three hot spring pools surrounded by pine trees

Image taken by Naomi Trueman

Cascade, Idaho

Naomi Trueman

green stark against a placid cerulean sky
the trickle of water from one pool
to the next, and down again
i can see in dual vision

charred remains of tall douglas firs 
overgrown underbrush not even left
in remnants, only grey ash 

what will become of the chipmunks
when our forests all burn down?
what will become of the salmon and the trout 
when the rivers dry up?

what will become of our group of three, dreams 
of life on camping trips and nature hikes,
soaking in light of an unfailing sun?

I was a tiny girl born to a barren desert, hated the prickle
of cactus thorns against her soft calves and the sticky 
sweet scent of aloe vera sunburn solution

who dreamt up forest stories and tranquility, 
magpies that float up to nests towered in treetops  
to make a home in a hollowed-out trunk, 
live on roots, nuts, seeds,
chitter-talk to birds deftly plucking twigs

I became a fawn, skittered slowly into the natural world
the two of you taught me to build butterfly gardens
while i squawked at worms,
despite my hangover, the choke of alcohol and
poor decisions painted over
in the serenity of outdoors

roots intertwined between our fingers, 
pretend a hand hold 
nutrient rich soil mashed into gums and 
between pointed teeth.

we sit in hot springs, watch greenery float, breathe 
around us, the two of you grasp hands and lean
into one another. I settle in, lungs full of sweet, fresh air,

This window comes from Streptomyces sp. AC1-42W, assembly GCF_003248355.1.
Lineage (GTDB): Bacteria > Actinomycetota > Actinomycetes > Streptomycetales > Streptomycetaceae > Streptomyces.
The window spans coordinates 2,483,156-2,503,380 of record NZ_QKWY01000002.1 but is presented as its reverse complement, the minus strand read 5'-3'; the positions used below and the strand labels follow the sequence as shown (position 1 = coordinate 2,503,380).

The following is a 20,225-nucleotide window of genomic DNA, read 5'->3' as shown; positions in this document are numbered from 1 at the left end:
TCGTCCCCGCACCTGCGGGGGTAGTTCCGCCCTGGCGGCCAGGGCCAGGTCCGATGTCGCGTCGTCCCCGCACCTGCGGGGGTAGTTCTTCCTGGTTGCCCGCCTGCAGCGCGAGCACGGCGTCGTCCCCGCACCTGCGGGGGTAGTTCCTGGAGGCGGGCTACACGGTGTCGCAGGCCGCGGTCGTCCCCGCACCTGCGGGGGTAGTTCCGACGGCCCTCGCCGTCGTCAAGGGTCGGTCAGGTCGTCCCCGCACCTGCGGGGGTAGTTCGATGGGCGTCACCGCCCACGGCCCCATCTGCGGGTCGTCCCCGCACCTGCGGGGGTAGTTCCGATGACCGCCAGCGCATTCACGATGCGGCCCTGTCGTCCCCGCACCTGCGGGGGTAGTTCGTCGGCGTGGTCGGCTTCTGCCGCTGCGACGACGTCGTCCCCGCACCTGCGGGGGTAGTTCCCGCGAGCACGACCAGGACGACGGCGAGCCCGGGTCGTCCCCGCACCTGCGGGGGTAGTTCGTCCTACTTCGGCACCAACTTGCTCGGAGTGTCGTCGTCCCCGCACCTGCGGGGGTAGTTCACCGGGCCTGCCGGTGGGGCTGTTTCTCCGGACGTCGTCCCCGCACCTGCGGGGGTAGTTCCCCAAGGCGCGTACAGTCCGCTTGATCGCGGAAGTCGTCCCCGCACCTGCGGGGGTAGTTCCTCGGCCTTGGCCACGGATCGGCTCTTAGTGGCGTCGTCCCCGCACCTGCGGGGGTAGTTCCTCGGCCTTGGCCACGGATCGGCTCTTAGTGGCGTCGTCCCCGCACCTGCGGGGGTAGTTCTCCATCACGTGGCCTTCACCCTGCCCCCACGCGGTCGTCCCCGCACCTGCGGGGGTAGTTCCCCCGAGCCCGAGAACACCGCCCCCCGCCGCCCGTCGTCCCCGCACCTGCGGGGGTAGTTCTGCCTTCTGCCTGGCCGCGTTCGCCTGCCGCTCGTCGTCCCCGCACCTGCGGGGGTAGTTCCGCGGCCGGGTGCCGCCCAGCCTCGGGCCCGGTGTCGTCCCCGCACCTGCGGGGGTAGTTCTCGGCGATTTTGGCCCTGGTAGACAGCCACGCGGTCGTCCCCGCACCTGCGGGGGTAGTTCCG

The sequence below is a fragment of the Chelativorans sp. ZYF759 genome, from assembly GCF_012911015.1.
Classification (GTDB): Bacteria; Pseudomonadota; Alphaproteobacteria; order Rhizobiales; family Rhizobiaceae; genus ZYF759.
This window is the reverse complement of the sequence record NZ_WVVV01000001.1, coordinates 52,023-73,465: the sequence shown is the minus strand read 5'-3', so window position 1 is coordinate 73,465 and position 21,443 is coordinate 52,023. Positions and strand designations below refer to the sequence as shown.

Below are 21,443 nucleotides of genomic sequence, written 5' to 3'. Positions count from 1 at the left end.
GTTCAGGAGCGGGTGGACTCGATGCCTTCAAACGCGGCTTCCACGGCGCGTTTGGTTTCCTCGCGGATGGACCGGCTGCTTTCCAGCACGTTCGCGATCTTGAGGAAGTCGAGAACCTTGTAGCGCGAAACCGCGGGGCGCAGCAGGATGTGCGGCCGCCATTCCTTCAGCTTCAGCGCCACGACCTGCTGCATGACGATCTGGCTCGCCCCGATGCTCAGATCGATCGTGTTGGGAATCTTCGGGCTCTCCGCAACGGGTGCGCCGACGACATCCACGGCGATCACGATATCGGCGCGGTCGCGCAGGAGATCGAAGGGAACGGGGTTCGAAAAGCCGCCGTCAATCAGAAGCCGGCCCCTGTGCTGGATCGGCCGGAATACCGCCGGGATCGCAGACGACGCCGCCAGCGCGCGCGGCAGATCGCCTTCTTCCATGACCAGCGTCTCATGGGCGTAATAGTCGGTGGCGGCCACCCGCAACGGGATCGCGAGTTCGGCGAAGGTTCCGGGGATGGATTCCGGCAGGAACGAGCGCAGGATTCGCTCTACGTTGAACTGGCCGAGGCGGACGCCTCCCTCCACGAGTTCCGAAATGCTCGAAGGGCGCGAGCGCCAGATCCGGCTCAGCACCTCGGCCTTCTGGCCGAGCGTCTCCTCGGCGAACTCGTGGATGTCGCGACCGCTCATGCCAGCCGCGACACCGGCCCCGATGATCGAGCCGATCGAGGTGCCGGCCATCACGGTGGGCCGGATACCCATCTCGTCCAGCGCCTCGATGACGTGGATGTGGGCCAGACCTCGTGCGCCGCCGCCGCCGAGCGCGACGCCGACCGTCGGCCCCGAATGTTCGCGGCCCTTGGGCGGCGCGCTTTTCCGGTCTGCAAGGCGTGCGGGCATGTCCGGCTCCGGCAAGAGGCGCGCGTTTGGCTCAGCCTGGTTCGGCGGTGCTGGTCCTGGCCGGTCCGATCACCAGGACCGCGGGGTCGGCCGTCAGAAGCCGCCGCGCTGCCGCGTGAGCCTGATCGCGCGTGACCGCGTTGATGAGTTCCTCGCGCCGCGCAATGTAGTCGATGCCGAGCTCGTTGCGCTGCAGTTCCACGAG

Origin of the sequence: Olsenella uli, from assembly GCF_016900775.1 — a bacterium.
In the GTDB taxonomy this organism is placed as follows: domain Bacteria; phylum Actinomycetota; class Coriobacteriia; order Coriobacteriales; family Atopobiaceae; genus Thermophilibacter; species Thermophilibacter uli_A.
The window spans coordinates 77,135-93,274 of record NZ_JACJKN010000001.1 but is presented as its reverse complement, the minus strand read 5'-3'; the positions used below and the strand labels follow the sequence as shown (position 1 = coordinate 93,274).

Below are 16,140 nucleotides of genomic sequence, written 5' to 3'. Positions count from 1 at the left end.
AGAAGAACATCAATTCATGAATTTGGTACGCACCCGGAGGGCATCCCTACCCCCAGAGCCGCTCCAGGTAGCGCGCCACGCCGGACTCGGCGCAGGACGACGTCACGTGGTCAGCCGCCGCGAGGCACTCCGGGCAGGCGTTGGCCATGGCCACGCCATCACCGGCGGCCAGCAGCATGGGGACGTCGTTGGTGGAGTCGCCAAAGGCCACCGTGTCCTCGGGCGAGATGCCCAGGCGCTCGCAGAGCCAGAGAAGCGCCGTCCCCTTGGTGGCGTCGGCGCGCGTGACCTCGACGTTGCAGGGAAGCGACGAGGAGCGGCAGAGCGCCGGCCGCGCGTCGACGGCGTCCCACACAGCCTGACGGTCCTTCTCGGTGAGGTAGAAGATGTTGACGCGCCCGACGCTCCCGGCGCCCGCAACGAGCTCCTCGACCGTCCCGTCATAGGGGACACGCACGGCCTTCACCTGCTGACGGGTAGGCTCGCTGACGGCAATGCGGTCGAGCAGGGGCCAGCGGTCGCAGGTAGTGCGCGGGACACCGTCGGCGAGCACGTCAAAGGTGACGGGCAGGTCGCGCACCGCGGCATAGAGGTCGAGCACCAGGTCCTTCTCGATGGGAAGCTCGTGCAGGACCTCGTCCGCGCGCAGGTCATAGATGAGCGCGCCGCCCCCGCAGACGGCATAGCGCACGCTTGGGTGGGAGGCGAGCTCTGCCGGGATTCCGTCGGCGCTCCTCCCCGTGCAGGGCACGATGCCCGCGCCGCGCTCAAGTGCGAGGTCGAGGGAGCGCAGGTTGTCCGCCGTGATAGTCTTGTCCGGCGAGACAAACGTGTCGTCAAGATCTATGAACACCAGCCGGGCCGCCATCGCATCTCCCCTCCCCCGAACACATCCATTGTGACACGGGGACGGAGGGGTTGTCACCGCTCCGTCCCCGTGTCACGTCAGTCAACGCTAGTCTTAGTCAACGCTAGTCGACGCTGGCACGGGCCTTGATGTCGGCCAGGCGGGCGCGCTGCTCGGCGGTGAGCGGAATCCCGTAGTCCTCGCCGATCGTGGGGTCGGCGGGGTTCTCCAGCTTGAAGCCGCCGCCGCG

spring sprouts in my mind poke leaves through 
pink and pulsating mash of logic and brains

desperate, we cling to false promises, 
a lifetime spent in nature
carrot gardens and chicken coops,
wake up with sun and sleep with moon

but my wrist aches from holding my cell phone 
clocks count hours, minutes of scheduled life
and my shoes are thin-soled and flimsy, 
made by exploited hands in factories worlds away

selfish, we grasp at preservation of our natural world–
blame the railroads, the revolutions, and the conquests
colonizing countries that spread death and seize power

every year, new animals on endangered lists
weather patterns erratic and inconsistent
summer heat rises, tulips sprout too soon

victims, culprits, consumers
we try our best to unlearn and recreate 
so much is still too powerful, too out of reach 
to heal with our own miniscule bodies

i believe nature will save herself from us.
crows are in their stone age
mushrooms can break down oil spills and garbage piles
if you cut a worm in half, both ends live on, 
an opportunity to try again

Naomi Trueman is an avid reader, writer, and outdoor enthusiast. She currently attends Boise State University and studies Creative Writing, Writing for Change, and Gender Studies. On warm days, she can typically be found laying in the sun or taking a heat nap. On rainy ones, she prefers being indoors with a hot drink and a good book. vel aliquam sem tempor eu. Pellentesque sem tortor, elementum et nisi sed, convallis pharetra lorem. Aenean rhoncus rhoncus ex, in dictum massa dictum et. Morbi at nisl fermentum, condimentum tortor a, laoreet leo. Curabitur laoreet diam a metus tincidunt, sed dapibus orci venenatis.

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